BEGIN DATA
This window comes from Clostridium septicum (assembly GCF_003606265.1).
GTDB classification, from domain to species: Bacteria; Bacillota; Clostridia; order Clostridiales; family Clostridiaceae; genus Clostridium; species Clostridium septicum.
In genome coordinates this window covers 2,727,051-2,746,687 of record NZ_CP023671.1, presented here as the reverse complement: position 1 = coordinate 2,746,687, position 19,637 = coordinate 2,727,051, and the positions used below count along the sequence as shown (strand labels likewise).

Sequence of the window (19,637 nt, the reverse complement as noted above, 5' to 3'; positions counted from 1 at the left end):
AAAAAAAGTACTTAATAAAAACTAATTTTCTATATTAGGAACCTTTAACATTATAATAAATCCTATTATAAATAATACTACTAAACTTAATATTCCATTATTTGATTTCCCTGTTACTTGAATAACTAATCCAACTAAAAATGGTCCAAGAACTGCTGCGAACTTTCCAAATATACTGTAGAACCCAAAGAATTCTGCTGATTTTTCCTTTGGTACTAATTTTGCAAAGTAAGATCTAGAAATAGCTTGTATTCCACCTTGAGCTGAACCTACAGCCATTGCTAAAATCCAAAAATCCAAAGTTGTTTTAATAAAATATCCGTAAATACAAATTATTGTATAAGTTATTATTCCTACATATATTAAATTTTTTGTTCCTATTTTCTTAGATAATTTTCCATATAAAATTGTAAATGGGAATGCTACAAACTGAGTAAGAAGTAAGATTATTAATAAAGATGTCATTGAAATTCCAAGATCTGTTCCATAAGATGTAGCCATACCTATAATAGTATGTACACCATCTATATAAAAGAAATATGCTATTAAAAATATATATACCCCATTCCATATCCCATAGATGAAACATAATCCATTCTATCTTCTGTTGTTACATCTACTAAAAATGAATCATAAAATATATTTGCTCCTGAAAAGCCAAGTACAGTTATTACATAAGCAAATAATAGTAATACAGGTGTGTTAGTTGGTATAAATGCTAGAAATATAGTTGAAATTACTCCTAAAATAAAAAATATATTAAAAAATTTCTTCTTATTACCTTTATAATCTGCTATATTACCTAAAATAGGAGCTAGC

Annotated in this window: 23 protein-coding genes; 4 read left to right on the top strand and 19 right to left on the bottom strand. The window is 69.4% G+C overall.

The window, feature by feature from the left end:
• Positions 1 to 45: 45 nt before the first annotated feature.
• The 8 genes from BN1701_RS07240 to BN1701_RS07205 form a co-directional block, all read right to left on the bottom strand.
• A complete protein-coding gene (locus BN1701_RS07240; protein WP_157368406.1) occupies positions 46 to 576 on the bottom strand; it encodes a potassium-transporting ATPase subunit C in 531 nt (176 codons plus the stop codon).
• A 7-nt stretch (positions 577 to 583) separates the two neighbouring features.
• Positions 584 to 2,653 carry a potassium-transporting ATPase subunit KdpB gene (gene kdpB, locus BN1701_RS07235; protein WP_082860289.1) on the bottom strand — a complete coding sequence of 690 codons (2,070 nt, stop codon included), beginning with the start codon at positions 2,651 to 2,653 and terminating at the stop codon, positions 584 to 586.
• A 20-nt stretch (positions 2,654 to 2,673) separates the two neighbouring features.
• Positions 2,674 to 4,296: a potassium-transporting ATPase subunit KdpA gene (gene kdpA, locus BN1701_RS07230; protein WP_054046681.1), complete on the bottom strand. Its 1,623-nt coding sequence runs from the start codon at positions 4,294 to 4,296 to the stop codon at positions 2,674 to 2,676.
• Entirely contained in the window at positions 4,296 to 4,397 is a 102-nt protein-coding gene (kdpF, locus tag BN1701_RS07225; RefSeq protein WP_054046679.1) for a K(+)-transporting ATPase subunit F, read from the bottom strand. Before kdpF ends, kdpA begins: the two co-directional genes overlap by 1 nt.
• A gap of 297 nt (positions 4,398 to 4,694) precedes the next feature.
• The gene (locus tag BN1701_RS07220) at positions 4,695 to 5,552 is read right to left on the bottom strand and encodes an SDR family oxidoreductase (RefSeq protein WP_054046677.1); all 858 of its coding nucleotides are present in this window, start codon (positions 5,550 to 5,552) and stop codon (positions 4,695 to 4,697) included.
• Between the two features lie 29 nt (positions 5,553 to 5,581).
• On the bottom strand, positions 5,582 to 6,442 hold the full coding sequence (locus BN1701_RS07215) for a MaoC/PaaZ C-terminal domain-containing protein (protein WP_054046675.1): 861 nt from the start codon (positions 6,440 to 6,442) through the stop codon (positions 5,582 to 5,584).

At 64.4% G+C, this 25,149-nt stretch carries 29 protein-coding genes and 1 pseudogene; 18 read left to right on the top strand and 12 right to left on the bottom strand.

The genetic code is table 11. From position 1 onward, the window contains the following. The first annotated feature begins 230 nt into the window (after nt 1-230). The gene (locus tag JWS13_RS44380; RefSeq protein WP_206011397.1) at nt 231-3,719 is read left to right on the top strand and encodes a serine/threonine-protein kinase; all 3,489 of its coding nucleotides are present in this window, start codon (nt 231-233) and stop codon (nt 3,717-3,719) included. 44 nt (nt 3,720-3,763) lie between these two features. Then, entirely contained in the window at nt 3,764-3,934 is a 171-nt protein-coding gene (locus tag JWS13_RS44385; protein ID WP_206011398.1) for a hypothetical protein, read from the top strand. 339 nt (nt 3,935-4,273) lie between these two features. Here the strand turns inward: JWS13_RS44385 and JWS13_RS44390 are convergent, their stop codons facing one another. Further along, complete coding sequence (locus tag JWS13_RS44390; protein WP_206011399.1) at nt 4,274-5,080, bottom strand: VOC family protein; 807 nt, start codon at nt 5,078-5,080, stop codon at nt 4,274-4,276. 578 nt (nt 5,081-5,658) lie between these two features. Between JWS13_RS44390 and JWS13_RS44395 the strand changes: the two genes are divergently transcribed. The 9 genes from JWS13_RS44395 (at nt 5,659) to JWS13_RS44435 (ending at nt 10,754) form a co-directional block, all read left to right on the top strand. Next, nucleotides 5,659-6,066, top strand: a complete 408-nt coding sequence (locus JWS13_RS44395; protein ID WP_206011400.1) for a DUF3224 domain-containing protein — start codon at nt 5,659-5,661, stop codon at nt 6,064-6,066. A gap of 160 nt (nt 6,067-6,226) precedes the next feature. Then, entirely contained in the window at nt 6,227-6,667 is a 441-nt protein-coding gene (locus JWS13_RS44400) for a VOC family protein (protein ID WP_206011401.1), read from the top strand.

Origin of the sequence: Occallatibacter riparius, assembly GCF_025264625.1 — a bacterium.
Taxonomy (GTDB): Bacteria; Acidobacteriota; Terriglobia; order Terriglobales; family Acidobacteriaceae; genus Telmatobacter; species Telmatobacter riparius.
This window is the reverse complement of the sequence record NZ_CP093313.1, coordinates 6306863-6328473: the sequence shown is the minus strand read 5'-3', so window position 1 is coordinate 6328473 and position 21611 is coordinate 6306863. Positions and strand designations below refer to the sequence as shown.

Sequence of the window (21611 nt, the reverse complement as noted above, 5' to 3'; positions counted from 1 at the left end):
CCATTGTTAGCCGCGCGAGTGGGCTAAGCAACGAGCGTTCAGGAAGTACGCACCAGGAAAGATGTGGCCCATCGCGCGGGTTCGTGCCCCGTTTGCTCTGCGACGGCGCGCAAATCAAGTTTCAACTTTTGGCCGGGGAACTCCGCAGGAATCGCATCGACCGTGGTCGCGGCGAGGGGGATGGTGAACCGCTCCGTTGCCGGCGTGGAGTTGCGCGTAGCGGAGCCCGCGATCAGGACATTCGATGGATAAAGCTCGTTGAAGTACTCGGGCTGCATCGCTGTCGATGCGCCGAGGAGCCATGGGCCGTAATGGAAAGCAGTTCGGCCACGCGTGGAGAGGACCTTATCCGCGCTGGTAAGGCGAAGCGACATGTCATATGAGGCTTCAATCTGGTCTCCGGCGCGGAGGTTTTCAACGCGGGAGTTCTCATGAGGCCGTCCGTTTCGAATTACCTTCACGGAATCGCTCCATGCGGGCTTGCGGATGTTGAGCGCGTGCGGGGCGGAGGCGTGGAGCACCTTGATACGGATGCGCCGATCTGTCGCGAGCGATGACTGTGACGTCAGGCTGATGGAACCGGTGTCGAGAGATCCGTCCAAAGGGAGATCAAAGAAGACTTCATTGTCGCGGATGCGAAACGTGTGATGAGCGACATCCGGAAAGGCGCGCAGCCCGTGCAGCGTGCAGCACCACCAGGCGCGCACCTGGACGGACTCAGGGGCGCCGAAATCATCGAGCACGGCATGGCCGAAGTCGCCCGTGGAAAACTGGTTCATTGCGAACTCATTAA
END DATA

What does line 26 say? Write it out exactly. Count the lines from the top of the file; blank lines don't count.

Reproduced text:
CCATTGTTAGCCGCGCGAGTGGGCTAAGCAACGAGCGTTCAGGAAGTACGCACCAGGAAAGATGTGGCCCATCGCGCGGGTTCGTGCCCCGTTTGCTCTGCGACGGCGCGCAAATCAAGTTTCAACTTTTGGCCGGGGAACTCCGCAGGAATCGCATCGACCGTGGTCGCGGCGAGGGGGATGGTGAACCGCTCCGTTGCCGGCGTGGAGTTGCGCGTAGCGGAGCCCGCGATCAGGACATTCGATGGATAAAGCTCGTTGAAGTACTCGGGCTGCATCGCTGTCGATGCGCCGAGGAGCCATGGGCCGTAATGGAAAGCAGTTCGGCCACGCGTGGAGAGGACCTTATCCGCGCTGGTAAGGCGAAGCGACATGTCATATGAGGCTTCAATCTGGTCTCCGGCGCGGAGGTTTTCAACGCGGGAGTTCTCATGAGGCCGTCCGTTTCGAATTACCTTCACGGAATCGCTCCATGCGGGCTTGCGGATGTTGAGCGCGTGCGGGGCGGAGGCGTGGAGCACCTTGATACGGATGCGCCGATCTGTCGCGAGCGATGACTGTGACGTCAGGCTGATGGAACCGGTGTCGAGAGATCCGTCCAAAGGGAGATCAAAGAAGACTTCATTGTCGCGGATGCGAAACGTGTGATGAGCGACATCCGGAAAGGCGCGCAGCCCGTGCAGCGTGCAGCACCACCAGGCGCGCACCTGGACGGACTCAGGGGCGCCGAAATCATCGAGCACGGCATGGCCGAAGTCGCCCGTGGAAAACTGGTTCATTGCGAACTCATTAA